Trying at anonymity was what had her on the horse in the first place, and she was damned if all the discomfort was for nothing. Hundreds of planets submitted willingly to Galactic Standard Rule, and there were about a hundred further out; the remnants of the fallen Rhenon Empire. This little rock, however, poor barren vassal of two suns, had always stuck out in her mind like a brand’s scar; she never forgot who she knew had made the place their home. So, when the chance of business here finally came, she jumped on it. Luck? No, luck had served Siker too well.

Suddenly, she was only several yards away from the town’s outlying buildings. They came up fast while she was lost in thought and she almost brought the horse to a halt. As it was, the great beast shook its head and tramped impatiently. Siker urged it on, not entirely concerned for its welfare. After all, if all went as planned, she’d have no further use for a horse and could sell it. There was bound to be a buyer somewhere in this backwater town.

“Business before pleasure,” echoed a wry smuggler from her memory.

Grinning without humor, she nodded in agreement to the man long-dead. “And if they’re the same thing, then mores the better,” she muttered back.

Now the suns were too bright and time seemed to slow. Every motion her quick eyes caught, every simple sound and smell, even the dull hues of this dusty, white-washed town; for Siker, they suddenly became mysteriously significant and wholesome. She licked her cracked lips, feeling her stomach wrench and a tightness grip her, a fear she hadn’t felt in so very long. Her plan hadn’t seemed real when she took the job back on that sterile, cold space station, nor during the trip, nor even as she raced across the desert.

There was no denying it now. She had arrived at the center of town, at the two-story saloon she’d seen so often with only her mind’s eye. Almost as an afterthought, she tied up her horse at the trough where it drank greedily, stomping with pleasure. Siker ripped off her bandana and shoved it in a pocket. Then, she walked through the swinging doors with a prayer on her lips.

That prayer was never answered.

Two men, heavily armed, stepped out on each side even before her eyes adjusted to the sweet dimness of the saloon. Three more were standing behind the bar, blaster rifles levied at her chest, and another two stood on the upper landing. Harding Penger laughed heartily, the same way a boy would when he knew he’d caught a frog bigger than all the other boys could catch. In person, he looked just like his holoflash, if a bit more sunburned, and Siker couldn’t help smiling. Now she didn’t have to go back out into the heat again.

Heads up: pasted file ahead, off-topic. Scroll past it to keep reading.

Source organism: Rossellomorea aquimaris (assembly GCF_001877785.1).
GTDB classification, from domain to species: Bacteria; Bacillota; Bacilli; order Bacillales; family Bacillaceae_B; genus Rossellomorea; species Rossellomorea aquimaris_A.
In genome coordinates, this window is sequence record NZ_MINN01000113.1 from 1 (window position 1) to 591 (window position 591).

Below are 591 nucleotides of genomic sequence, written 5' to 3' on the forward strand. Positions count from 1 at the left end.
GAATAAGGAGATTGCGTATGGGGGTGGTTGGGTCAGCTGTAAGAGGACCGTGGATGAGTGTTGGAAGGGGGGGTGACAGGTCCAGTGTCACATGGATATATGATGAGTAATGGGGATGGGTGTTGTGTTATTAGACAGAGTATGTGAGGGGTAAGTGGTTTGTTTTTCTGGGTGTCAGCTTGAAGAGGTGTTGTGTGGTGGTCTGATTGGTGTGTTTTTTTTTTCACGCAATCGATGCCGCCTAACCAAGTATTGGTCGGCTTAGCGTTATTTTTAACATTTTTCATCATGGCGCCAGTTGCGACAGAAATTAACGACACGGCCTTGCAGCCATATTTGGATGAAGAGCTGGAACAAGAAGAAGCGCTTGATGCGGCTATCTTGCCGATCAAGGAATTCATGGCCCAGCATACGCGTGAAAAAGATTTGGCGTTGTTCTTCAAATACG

“This is it? I can’t believe it, all they could get was a scrawny woman?” the muscled man with feathery white hair laughed again, clapping his shot glass on the table, flushed with his apparent good fortune.

“So, you expected an attempt on your life?” It wasn’t playing for time, Siker was honestly curious.

Harding grinned, bemused. “Of course. Vernon and the foundry boys always did want my mining works. I didn’t think they had it in ’em to hire a gun, though.”

Despite the nine men with beads drawn on her, Siker shrugged, and it was her turn to grin coldly. “They didn’t. You have enemies, Harding Penger. The stories of your cruelties have reached higher ears than those who would covet your business.”

She meant to continue but movement flashed in the corner of her eye and she looked. A woman, the bartender, her long blonde hair framing a face that Siker had not seen in so many decades, moved away from one of the gunmen. Their eyes locked for an instant but the bartender looked down, a strong man with dark skin coming up behind her and laying a hand on her shoulder. His gaze did not wither under Siker’s own. All three of them knew what was going to happen and the bartender didn’t want to look. This wasn’t how she had wanted this to go.

“Oh, is that so?” he smirked, “who then, the mayor of Tronts?”

Siker shook her head. “No.” She took a measured step forward and instantly, four rifle muzzles tapped her coat, with five more ready.

“It doesn’t really matter, you know. The flecks at the port saw a stranger come in and gave me the word. Anyone else Vernon tries to send will end the same way as you,” Harding told her, and he lifted his hand, just like the bandit had done the night before.

The bartender turned her back to the room and Siker sighed; this was all wrong.